Somali president names newcomer Roble premier as elections loom
(This September 18 story corrects typo in paragraph 4 from 2017 to 2007.) By Abdi Sheikh MOGADISHU (Reuters) - Somali President Mohamed Abdullahi Mohamed has picked political newcomer Mohamed Hussein Roble as prime minister, his office said on Friday, cementing power around the presidency ahead of elections due next year. Roble studied civil engineering and previously worked for the International Labour Organisation, a United Nations agency
(This September 18 story corrects typo in paragraph 4 from 2017 to 2007.)
By Abdi Sheikh
MOGADISHU (Reuters) - Somali President Mohamed Abdullahi Mohamed has picked political newcomer Mohamed Hussein Roble as prime minister, his office said on Friday, cementing power around the presidency ahead of elections due next year.
Roble studied civil engineering and previously worked for the International Labour Organisation, a United Nations agency. He replaces Hassan Ali Khaire, who was sacked in July after a power struggle over whether to delay a national election due next year.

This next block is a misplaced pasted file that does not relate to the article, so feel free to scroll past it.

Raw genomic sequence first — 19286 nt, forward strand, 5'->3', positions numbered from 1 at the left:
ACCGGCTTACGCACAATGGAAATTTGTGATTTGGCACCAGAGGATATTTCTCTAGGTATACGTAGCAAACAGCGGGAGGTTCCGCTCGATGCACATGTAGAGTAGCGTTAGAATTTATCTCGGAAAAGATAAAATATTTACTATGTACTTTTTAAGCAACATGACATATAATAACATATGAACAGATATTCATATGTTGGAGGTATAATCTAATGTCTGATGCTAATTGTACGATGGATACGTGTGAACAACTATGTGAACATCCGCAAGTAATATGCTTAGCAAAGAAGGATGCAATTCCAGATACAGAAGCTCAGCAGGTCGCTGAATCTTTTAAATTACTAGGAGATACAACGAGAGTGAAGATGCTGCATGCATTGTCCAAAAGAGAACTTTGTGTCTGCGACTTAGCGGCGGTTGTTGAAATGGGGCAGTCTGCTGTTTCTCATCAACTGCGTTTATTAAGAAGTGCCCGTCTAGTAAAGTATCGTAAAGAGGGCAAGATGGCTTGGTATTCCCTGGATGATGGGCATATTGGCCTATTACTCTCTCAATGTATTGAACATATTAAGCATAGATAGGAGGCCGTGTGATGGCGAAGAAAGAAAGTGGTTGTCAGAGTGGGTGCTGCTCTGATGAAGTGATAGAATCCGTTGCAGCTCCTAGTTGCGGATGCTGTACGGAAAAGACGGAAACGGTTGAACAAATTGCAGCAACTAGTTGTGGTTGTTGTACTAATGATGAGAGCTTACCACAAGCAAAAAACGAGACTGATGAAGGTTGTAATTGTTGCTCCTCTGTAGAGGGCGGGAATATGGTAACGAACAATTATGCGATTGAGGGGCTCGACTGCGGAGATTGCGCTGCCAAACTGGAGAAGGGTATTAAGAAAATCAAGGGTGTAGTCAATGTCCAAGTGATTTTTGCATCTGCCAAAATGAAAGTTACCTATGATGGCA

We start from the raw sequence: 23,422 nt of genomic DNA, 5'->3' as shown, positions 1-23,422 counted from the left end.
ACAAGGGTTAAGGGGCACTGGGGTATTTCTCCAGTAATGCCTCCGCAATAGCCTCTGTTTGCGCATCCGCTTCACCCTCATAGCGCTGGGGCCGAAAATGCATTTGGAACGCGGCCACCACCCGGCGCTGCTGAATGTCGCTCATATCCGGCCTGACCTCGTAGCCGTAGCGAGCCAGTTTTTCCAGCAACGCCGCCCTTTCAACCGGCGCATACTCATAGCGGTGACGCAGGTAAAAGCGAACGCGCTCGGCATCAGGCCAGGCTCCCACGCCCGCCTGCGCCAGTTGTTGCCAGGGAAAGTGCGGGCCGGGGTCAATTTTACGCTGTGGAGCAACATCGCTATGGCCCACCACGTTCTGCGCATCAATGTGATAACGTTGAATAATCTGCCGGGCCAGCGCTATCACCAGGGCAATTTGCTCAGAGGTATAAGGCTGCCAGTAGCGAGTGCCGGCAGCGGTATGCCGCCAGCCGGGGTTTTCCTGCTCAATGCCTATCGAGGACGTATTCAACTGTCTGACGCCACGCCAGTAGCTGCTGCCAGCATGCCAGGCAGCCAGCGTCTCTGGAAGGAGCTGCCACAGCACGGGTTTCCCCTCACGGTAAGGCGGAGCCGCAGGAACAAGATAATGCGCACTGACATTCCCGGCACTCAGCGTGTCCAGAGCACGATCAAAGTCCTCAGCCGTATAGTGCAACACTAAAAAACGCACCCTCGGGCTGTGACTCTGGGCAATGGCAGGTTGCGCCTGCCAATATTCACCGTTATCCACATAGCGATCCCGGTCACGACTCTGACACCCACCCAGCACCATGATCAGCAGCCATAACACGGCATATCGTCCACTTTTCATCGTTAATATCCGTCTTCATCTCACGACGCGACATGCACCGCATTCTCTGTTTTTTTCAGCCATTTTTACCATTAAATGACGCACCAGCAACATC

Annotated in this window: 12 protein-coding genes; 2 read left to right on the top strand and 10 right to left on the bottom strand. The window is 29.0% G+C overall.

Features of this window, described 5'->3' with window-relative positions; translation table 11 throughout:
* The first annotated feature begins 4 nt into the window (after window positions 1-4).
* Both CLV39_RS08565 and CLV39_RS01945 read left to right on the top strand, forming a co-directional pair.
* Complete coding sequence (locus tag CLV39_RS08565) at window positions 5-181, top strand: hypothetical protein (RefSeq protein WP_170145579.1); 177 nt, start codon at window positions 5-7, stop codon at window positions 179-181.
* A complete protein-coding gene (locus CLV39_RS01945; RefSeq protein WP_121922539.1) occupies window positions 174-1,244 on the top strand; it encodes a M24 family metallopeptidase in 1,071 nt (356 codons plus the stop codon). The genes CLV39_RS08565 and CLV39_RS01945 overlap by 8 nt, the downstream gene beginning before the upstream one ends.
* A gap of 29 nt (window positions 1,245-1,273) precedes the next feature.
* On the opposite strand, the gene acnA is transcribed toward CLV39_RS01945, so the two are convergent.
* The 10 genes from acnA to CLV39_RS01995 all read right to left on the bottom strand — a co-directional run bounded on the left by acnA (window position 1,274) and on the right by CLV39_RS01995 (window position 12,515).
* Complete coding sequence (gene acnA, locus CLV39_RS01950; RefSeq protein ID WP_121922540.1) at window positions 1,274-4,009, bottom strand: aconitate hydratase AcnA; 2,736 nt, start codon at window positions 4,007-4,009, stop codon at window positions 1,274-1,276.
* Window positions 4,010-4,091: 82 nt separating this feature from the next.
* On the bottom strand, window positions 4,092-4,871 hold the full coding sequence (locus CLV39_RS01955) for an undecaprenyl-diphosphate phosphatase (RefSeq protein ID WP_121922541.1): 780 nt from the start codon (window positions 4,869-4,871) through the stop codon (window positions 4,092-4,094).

Somalia, a Horn of Africa nation that has been riven by civil war since 1991, is coming to a crossroads.
An African Union peacekeeping force set up in 2017 has clawed back control of much of the country from Islamist insurgents, giving space for fragile political institutions to emerge. Young diaspora Somalis are coming home and construction in the capital is booming.
But corruption is endemic, the peacekeepers have begun reducing their presence, and the Islamist al-Shabaab insurgency still mounts deadly attacks on a near-daily basis, even within the capital.
Relations have also been rocky between the federal government and regional states as they quarrel over power and resources.
Mohamed - usually referred to by his nickname of "Farmaajo" - is likely to run for a second term as president when polls are held, competing against at least two other former presidents.
Somalia's international backers had hoped to hold the first one-person, one-vote election since the war began, but it is unclear whether that will be possible.
Previous national elections have consisted of clan delegates choosing members of parliament, who in turn chose a national leader.
(Reporting by Abdi Sheikh; Writing by Duncan Miriri and Katharine Houreld; Editing by Diane Craft and Kevin Liffey)
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